Web site by Ion Saliu, founder of lottery software science, gambling mathematics.

Lotto Strategy Around Filter Averages

Winning lotto, lottery strategies on mean averages.

Written by Nik Barker on August 09, 2002.

A few weeks ago I tried a strategy thus:

1) Look at the W6.1 report and count down to line 15
2) If 10 or more of the last 15 draws' filter values for a particular lottery filter are ABOVE the median, then 'expect' the next draw that the value of that filter will go down. Hence, set that filter's value to MAX = (median+1)
3) If 10 or more of the last 15 draws' filter values for a particular filter are BELOW the median then 'expect' the next draw that the value of that filter will go up. Hence, set that filter's value to MIN = (median)
4) Do the same for the other three W6 reports

I don't know where that came from, but it seemed worth a try. I created also a LEAST6 file covering 12 least pairings for each lotto number and added this to the top of the D6 file remembering to put the figure '588' in place of the second zero in the top line of the ST6 file.

I ran WHEEL632 (choosing the '6 out of 6 guarantee') using the above strategy.

It generated a total of 58 combinations. These were generated with an up-to-date history D6 lotto results file and I had time to produce the play-slips and get down to the shop and put those lines on for that night's draw. I decided against it. Fifty-eight quid is a lot of money to me right now…and it was too much to risk, just on a hunch. However, the hunch would have paid off. Those 58 combinations scored:

7 x 3/6
2 x 4/6
1 x 5/6

in that very night's draw. (About £1,700 worth of winnings !) I could be kicking myself right now, but I'm not. I know what I'm like. If I'd played with real money and I'd have won real money, then the temptation would have been so great to really believe that I'd 'found something', that the theory was 'valid' without question, and probably before long I'd have lost all those winnings by playing the theory to death before the next win. I also think I've found something even better!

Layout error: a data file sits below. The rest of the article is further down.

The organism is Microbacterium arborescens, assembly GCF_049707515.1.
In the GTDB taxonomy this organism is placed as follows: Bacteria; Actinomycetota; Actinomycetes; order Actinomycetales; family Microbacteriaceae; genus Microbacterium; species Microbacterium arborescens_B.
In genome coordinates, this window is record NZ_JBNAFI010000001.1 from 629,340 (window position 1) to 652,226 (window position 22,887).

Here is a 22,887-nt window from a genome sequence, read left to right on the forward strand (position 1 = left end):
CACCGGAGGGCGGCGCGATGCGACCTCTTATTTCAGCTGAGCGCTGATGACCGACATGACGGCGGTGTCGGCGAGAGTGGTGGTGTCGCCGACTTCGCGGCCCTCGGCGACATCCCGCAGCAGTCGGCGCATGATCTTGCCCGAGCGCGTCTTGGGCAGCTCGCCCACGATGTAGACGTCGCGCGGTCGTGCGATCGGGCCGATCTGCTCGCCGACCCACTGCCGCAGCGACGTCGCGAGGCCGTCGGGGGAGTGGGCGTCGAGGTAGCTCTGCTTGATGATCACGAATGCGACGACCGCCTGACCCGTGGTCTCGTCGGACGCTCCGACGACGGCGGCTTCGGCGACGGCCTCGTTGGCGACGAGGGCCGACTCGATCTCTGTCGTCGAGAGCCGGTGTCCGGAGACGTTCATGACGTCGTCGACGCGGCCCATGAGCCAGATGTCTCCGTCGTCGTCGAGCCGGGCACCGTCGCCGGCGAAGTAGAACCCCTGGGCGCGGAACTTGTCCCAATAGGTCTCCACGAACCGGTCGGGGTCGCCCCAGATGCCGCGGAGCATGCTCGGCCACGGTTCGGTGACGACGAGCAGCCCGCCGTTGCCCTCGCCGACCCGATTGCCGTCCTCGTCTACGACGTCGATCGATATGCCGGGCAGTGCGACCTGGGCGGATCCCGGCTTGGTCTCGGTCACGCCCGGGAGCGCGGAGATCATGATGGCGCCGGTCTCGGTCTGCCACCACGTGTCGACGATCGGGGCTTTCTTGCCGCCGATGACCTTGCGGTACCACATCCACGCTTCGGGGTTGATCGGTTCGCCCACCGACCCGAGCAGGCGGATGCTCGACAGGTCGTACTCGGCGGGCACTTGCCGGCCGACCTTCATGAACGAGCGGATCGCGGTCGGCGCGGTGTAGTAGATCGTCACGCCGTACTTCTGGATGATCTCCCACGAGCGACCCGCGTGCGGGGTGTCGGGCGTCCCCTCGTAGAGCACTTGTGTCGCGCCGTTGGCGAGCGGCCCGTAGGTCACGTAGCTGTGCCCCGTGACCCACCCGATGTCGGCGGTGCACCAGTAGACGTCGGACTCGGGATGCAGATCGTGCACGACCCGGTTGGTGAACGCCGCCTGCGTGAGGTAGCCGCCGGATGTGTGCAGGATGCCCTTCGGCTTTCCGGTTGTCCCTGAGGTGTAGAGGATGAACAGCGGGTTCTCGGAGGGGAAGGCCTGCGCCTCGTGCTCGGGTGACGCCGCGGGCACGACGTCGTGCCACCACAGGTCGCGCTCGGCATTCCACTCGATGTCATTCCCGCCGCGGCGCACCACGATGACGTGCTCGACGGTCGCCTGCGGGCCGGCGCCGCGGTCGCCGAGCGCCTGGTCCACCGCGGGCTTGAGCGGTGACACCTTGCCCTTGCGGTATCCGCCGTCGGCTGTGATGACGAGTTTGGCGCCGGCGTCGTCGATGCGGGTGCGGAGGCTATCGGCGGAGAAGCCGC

Now don't get me wrong – I do believe there's something in it. Let's just look at it for a moment.

Each of the filters has a median. Taking the UK Lottery, each filter's median is the middle value of a string of (currently) 691 values. If the next 6 draws produce 3 values above the median and 3 values below the median, then what will happen to the median? It will stay exactly where it is, the same value it was before those next 6 draws.

So then what happens if the next 50 draws produce values that are all above the median for a particular filter? Well it's quite possible that the median value will change compared to what it was 50 draws previously (it depends on how far the median value carried into the upper-half of the string of values).

This was the basis of the 'theory'. If out of the last 15 values for a given filter, 10 or more have been above the median, then I was 'expecting' the value to go lower, to restore the balance if you like, of that median value. However, if values keep coming out above the median and only above it, then the median value will eventually increase. I don't know why I picked 15 draws to go back, I'm not sure. Perhaps there is an optimum number to go back and an optimum number of Above-vs-Below-the-median to look at. But I haven't discovered that yet.

I decided the only way to see what treasures might be lurking in the w6 reports was to write a bit of code that would analyse the W6 reports, so I wrote that bit of code. I can now set it to look back a certain number of draws – whatever I decide. It will then look at each filter's values for that range of draws.

I decided to sort of turn the 'theory' on its head. I thought, 'I'll use the Average values of each filter, rather than the median, just to see what happens. AND MOST SIGNIFICANTLY I will inverse the expectation. IE, if 9/10 or 13/16 (or whatever) of the previous filter's values have been ABOVE the Average, and then the next value ALSO was higher, then I will print a 'YES' on the output file for that filter. In other words – to contradict the title of the great Alan Parsons track 'What goes up must come down' – what goes up, keeps going up…..and vice versa.